Kew Orchid Festival 2020 will showcase Indonesia’s rich biodiversity through wonderful orchid displays which each represent a different aspect of Indonesian wildlife and culture.
Indonesia has a vast and varied landscape that includes an archipelago of more than 17,504 islands including Java, Borneo, Sulawesi, Papua and Bali.
With over 100 active volcanos in Indonesia, Kew’s Princess of Wales Conservatory will feature an erupting volcano, created from orchids and other tropical flowers, as part of a dramatic central pond display at the Orchid Festival.
Elsewhere, visitors will be able to marvel at an archway made up of hundreds of carnivorous pitcher plants and encounter life-sized displays of animals native to Indonesia including orangutans.
Indonesia, much of which remains unexplored, is home to numerous orchids and other plants that can be found only on certain islands in the archipelago. The island of Sumatra is the only place you’ll find the infamous Titan Arum, Amorphophallus titanium, otherwise known as the ‘corpse flower’ thanks to the unbearable smell of rotting flesh it produces when in bloom.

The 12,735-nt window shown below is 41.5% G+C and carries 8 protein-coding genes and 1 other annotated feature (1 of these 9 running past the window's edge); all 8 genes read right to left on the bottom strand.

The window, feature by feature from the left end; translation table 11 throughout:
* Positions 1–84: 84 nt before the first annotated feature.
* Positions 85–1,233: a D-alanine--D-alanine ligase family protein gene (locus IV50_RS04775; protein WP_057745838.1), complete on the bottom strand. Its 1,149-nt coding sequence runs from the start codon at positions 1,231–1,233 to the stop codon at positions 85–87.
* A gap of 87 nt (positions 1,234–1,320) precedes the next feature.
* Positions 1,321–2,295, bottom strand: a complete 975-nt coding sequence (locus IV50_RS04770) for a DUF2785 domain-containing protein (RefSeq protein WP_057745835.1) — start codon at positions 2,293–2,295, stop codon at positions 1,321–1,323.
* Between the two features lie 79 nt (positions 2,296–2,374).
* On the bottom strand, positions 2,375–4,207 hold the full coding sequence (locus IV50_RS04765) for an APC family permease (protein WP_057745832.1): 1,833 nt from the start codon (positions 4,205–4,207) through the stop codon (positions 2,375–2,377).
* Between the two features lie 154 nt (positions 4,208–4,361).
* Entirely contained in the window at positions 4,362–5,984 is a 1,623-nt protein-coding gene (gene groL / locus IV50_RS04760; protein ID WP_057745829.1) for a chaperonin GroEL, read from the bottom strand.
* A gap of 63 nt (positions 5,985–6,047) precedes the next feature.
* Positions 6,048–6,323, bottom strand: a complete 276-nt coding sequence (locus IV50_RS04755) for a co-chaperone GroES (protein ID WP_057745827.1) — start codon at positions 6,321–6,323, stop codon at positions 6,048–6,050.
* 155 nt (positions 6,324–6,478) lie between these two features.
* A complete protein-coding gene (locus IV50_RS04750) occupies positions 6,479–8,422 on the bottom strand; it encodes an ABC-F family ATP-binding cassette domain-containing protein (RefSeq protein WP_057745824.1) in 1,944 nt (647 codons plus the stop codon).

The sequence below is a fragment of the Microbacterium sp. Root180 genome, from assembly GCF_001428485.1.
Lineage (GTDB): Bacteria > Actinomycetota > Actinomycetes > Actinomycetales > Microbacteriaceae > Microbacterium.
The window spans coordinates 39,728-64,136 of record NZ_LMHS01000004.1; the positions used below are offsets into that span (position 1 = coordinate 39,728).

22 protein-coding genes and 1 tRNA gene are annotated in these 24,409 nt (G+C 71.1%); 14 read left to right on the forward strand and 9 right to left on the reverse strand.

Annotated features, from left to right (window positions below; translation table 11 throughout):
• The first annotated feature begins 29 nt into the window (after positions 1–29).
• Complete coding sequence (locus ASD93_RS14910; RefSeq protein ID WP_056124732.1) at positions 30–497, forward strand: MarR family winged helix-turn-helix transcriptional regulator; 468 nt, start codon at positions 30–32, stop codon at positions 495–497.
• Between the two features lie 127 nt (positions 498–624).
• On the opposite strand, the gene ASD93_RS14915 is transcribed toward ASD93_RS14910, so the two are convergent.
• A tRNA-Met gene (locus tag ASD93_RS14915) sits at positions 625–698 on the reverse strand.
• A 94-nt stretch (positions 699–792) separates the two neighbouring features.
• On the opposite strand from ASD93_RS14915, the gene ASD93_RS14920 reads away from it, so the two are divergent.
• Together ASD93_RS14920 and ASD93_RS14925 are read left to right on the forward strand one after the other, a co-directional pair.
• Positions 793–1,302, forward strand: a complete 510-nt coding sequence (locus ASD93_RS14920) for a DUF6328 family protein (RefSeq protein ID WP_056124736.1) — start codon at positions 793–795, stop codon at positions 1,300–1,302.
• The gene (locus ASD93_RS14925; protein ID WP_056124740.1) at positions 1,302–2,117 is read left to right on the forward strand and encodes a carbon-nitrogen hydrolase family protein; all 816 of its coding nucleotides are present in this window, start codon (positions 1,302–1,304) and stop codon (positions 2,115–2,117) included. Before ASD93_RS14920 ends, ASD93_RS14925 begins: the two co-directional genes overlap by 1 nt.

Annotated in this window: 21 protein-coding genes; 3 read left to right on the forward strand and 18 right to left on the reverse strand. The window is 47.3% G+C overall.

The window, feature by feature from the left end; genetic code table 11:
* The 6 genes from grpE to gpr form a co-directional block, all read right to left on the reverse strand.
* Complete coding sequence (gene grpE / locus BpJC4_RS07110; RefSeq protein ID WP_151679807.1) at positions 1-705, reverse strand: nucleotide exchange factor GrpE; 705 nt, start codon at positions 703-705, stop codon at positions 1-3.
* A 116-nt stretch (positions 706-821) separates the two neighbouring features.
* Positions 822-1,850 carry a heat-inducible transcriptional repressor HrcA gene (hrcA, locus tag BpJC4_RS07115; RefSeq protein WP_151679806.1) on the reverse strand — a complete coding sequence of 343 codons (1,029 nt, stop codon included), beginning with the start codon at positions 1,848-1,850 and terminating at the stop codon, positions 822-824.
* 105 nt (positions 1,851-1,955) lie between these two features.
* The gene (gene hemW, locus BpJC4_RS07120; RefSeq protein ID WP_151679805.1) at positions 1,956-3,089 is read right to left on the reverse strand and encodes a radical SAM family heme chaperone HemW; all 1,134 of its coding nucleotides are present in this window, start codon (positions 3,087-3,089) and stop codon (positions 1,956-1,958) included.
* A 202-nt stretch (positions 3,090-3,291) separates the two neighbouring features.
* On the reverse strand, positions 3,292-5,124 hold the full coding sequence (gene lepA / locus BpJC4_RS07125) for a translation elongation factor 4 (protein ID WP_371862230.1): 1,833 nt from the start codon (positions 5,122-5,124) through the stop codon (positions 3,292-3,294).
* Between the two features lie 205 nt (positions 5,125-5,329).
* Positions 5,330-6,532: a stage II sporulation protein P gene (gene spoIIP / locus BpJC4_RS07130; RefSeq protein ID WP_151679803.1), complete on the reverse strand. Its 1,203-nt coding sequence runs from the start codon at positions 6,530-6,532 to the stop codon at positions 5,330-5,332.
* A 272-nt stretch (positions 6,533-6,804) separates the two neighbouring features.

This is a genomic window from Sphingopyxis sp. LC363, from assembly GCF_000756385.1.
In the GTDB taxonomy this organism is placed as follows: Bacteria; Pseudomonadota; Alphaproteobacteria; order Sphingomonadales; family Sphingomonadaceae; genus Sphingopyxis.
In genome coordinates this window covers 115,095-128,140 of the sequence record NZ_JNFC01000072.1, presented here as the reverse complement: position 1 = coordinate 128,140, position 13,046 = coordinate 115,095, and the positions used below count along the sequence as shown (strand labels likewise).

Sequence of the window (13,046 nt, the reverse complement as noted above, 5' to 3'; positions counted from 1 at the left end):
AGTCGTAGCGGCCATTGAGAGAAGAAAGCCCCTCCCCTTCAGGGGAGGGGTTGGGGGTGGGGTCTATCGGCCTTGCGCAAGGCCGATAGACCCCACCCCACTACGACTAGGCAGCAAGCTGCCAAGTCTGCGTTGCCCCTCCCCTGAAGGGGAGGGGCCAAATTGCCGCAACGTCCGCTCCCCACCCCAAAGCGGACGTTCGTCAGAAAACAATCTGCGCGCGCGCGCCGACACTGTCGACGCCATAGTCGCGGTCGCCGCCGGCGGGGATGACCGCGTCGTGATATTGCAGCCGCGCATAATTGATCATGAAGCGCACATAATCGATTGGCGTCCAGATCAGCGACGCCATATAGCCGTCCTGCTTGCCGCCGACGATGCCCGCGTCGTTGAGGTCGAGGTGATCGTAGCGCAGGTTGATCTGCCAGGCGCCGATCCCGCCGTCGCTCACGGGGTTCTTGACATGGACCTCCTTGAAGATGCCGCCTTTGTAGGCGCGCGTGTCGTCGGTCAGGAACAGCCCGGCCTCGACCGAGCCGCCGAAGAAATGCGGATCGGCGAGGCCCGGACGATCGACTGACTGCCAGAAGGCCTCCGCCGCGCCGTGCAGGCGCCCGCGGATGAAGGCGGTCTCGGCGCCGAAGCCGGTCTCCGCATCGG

This year’s Orchid Festival will showcase some of Kew’s scientific research work to help identify, protect and promote the country’s biodiversity. Working with researchers in Indonesia, Kew’s scientists are undertaking intrepid field trips to discover new plants, aid conservation efforts, and promote sustainable development.
Last year a Kew scientist, André Schuiteman, discovered and described a new orchid that was completely unknown to science. It was named Bulbophyllum adolinae after Adolina, the wife of the governor of West Papua.
The Orchid Festival, which runs from 8 February to 8 March 2020, will also host talks, half-term activities, and after-hours events with Indonesian music, dance, and cuisine.
Rosa Medea is Life & Soul Magazine’s Chief. She writes about lifestyles including sustainable and green living. She also offers content services to businesses and individuals at Rosamedea.com